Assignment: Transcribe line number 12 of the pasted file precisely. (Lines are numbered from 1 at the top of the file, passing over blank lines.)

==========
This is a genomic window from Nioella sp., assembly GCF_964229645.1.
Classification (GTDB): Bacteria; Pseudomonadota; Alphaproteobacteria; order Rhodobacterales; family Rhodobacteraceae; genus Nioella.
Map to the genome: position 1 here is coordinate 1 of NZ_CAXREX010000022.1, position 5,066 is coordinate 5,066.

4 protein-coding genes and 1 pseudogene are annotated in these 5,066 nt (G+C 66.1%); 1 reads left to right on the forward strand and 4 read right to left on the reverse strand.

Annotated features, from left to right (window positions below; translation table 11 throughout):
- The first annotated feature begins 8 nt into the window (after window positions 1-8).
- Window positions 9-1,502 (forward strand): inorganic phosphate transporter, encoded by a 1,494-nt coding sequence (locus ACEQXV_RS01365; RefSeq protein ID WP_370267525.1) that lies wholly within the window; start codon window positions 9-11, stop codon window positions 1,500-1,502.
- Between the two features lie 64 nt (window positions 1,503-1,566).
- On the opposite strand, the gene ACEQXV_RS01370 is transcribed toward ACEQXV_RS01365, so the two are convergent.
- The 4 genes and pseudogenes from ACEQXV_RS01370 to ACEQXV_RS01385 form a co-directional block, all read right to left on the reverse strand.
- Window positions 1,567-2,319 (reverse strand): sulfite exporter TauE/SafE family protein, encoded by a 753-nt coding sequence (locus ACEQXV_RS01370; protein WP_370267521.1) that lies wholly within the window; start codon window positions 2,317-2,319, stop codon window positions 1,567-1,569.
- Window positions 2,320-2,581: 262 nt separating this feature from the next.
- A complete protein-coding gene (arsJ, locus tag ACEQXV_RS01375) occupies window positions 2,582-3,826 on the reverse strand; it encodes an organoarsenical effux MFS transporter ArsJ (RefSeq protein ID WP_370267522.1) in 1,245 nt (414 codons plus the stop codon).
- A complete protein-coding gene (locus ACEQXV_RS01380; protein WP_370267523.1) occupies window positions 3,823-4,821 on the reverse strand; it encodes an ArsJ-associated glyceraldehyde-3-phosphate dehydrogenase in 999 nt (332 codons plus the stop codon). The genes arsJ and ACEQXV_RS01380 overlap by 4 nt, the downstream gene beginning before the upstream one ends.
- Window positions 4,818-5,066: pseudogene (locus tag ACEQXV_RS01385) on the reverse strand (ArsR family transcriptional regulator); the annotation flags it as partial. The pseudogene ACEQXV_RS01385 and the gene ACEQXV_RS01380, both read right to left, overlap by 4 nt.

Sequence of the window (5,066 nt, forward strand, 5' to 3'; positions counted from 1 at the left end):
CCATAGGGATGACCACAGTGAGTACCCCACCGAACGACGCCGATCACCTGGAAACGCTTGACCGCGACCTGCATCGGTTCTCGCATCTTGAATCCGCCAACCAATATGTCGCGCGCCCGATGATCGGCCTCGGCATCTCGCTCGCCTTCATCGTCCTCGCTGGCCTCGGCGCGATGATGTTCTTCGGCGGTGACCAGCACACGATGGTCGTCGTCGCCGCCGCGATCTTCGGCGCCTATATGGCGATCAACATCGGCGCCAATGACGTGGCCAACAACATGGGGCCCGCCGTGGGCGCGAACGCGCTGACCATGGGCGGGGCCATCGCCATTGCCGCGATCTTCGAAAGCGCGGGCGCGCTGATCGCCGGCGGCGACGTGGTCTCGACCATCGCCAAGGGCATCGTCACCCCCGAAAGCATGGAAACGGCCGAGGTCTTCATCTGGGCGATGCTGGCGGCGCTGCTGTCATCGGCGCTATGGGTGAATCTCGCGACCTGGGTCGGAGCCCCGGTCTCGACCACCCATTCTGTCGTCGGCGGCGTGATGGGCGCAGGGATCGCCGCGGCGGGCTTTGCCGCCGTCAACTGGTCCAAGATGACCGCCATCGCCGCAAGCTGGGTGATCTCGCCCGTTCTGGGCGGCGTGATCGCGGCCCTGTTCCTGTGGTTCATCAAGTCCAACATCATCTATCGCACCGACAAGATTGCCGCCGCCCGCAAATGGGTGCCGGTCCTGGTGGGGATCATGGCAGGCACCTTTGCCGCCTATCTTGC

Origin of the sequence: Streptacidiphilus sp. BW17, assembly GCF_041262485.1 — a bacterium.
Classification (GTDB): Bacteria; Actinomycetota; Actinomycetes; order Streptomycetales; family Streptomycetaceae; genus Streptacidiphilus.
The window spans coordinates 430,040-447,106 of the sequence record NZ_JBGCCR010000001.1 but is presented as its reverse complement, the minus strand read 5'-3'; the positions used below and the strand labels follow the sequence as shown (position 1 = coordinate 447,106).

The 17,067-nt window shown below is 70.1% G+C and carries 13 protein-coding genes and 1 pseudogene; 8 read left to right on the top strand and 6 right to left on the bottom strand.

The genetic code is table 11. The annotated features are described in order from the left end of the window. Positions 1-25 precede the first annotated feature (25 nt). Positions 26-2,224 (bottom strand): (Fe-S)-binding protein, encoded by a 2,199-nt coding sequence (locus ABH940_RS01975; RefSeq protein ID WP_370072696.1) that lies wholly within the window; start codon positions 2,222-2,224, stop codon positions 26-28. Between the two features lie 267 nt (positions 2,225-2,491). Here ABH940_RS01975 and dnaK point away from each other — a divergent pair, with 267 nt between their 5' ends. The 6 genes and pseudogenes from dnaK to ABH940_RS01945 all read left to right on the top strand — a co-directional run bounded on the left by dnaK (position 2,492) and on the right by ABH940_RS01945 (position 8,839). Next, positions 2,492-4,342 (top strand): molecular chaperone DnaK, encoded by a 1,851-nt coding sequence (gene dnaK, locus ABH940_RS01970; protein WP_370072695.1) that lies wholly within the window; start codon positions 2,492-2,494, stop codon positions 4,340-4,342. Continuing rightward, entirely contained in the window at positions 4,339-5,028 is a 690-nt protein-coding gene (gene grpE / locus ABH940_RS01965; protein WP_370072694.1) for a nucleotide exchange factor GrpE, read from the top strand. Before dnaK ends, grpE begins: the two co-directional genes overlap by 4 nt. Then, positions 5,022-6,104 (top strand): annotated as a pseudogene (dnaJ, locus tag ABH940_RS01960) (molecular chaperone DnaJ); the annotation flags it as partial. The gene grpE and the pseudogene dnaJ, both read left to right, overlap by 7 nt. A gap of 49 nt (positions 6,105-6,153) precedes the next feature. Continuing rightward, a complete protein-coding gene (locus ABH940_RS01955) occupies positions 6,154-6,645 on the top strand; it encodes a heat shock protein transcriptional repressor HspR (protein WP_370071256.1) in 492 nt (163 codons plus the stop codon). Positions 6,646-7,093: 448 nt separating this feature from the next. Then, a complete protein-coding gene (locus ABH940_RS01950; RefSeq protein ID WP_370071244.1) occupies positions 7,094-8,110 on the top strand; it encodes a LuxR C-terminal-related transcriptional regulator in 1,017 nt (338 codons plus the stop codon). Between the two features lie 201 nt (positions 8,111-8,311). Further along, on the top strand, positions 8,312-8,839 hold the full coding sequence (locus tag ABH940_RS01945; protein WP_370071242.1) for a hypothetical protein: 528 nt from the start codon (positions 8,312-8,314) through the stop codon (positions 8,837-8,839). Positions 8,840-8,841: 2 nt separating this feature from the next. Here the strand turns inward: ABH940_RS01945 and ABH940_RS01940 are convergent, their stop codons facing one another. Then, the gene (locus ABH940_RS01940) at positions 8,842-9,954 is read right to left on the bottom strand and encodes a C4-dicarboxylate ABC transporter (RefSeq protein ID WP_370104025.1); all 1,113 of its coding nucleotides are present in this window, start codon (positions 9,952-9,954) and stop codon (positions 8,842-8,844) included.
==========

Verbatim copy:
- Window positions 2,320-2,581: 262 nt separating this feature from the next.